Discussion in 'Article Discussion' started by bit-tech, 4 Sep 2018.
I'm fine with letting these countries have back doors. As long as China, Russia and North Korea can have access to them as well. If you don't give them the access, they'll find a way to get it anyway, so may as well be open about it.
It is impossible to create an encryption with selective backdoor access while maintaining security.
You can either deliberately have a vulnerability in the software and tell those you want to have access all about it, which does nothing to prevent others from discovering said vulnerability on their own, or you force companies that make the software to run a permanent man in the middle attack and hand over the data, which then allows the company making the software to abuse the data in whatever manner they damn well please.
Ah, crap, forgot to use the [sarcasm] [/sarcasm] tags. I thought they were implied.
It perturbs me that people who get to make decisions about things like this simply don't have any idea what they're talking about.
Yeah I kind of missed the sarcasm, although to be fair the sheer stupidity of the government proposal doesn't help in detecting sarcasm in replies to it.
It's even worse than that. They preach their misinformed misinterpreted opinion as if it's the gospel. Saying that people don't care about privacy? Then why the hell do they have curtains?!
I wouldn't say impossible, just not secure enough and bad idea in general.
Most encryption schemes support multiple target public keys, so any of the recipients with corresponding private keys could decrypt the message. A company could make a pair of keys for every customer - one key per customer for legal purposes stored on company servers and second key for the actual customer. Thus company could decrypt the message too, as they public key would be included in message too.
Problem then shifts to legal and safety side - can the companies keep their private key safe from governments ? Which court orders will the companies accept ? I mean, if let's say Chinese court will order all data of Taiwanese prime ministers iPhone, will US based Apple comply with court order ?
It is obvious the 'Five eyes' think about the access for themselves exclusively, but how can they stop other countries forcing the hand of companies too ?
Hence the impossible bit.
Multiple keys? You can't guarantee the company doesn't access the data (or grant another 3rd party access, or gets hacked).
And the biggest irony of it all, in the hypothetical scenario that someone actually succeeded in creating an encryption with selective access for 3rd parties they would automatically defeat the concept of selective 3rd party access:
Just stack two encryptions with different 3rd party access to kill all 3rd party access, if you used one encryption that only Russia can get through and stacked another on top of it that only GCHQ can get through then neither can get to your data.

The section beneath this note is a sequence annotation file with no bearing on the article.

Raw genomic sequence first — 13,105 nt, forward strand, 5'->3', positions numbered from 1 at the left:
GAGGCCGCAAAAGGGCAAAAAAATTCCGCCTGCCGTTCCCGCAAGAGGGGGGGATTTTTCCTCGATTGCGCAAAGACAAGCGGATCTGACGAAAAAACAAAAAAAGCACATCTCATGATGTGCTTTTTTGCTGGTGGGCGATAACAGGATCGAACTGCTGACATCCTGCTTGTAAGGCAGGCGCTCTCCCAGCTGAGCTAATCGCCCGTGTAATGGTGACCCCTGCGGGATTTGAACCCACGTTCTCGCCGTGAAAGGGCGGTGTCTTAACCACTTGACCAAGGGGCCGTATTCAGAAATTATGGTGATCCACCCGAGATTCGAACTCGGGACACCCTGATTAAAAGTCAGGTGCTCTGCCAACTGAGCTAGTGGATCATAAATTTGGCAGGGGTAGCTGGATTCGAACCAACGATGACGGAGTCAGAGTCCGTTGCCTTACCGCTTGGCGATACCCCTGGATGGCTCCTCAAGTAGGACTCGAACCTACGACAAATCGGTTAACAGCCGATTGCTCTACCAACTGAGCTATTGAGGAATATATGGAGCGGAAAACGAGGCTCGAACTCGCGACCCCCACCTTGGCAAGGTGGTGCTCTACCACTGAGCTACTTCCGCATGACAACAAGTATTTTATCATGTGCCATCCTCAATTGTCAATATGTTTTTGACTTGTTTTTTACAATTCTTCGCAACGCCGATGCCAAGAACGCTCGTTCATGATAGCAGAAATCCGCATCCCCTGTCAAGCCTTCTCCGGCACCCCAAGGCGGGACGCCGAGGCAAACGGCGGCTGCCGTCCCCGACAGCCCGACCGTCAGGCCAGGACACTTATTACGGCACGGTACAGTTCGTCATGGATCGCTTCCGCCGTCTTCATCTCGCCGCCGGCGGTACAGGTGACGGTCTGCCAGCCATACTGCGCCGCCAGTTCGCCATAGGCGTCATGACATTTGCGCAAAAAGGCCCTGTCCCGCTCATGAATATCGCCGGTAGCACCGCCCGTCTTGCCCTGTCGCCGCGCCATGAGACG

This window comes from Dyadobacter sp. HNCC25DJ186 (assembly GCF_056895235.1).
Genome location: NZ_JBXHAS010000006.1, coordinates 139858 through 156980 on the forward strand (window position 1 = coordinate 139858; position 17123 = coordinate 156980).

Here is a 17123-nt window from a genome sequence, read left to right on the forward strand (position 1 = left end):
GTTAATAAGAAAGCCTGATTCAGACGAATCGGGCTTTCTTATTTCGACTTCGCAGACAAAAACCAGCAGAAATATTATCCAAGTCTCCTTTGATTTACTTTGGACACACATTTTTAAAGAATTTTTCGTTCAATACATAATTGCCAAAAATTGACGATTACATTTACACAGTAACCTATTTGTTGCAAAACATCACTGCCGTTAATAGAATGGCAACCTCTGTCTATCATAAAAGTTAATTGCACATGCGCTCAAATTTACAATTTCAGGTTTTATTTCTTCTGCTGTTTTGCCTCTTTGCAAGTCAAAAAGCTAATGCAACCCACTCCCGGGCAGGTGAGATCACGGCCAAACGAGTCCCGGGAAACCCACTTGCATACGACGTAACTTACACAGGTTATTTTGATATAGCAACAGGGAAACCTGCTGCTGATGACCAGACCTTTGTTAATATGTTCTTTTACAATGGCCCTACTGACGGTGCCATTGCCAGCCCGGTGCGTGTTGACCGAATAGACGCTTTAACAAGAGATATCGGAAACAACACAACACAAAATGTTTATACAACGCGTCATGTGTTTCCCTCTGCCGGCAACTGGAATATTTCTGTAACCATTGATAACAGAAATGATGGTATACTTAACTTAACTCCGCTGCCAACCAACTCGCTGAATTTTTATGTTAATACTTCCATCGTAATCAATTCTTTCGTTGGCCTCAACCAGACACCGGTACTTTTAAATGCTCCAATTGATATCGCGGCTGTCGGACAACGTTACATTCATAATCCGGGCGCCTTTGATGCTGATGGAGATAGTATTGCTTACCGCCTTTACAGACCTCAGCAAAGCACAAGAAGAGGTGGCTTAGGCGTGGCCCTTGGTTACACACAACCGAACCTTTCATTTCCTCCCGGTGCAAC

"'real people' don't care about encryption" my arse.
Boring politicians and people who don't know much about computers, don't care about encryption.
They are getting fewer and fewer in number. Those of us who grow up in a tech environment are becoming an increasing majority as time goes by.
We want and we use encryption, and we don't want pen pushers spying on us in their Orwellian way at the drop of a hat....... And no, we don't have anything to hide. But that still doesn't mean we find it acceptable.
Simple, when we do it it's good and should be allowed because we're the good guys, when someone we don't like want's to do it we'll say no as they're the bad guys.
At least that's how it seems to work when governments want to drop bombs on things.
EDIT: If governments are so adamant that lawful access solutions can be implemented without putting citizens in danger maybe they should try it out on government sites and politicians first, it should be easy for them to insert a backdoor into a modified TLS, if that backdoor goes undiscovered for 5 years then have at it.
Also will the ASA mandate "not intended to be actually secure" disclaimers in all encryption related advertisements?
Speak for yourself
Don't worry, you can easily be made to look like you have.
'If you give me six lines written by the hand of the most honest of men, I will find something in them which will hang him.' -Cardinal Richelieu [Disputed]
I think your interests are skewing your viewpoint.
The majority of older, pension age folk are largely tech-ignorant, but I find most of the younger generation are apathetic towards and almost equally ignorant of the tech they make use of every day. I think we're already beyond the peak of the bell curve of tech savvy people who give enough of a damn to make a stand.
IMO, governments are in a golden age of a largely ignorant/apathetic/lazy electorate. A great deal of policy can be pushed through parliament with little more than a few standouts raging in protest. Civil rights groups are marginalised and vilified as subversives, to mitigate their impact or appeal, and the right fear-mongering PR campaign can accomplish astonishing feats these days. Exhibits a and b: Trump and Brexit.
Indeed, not only it's a golden age of what you mentioned, they also don't trust the experts. Something got to be done soon otherwise Idiocracy could become a reality.
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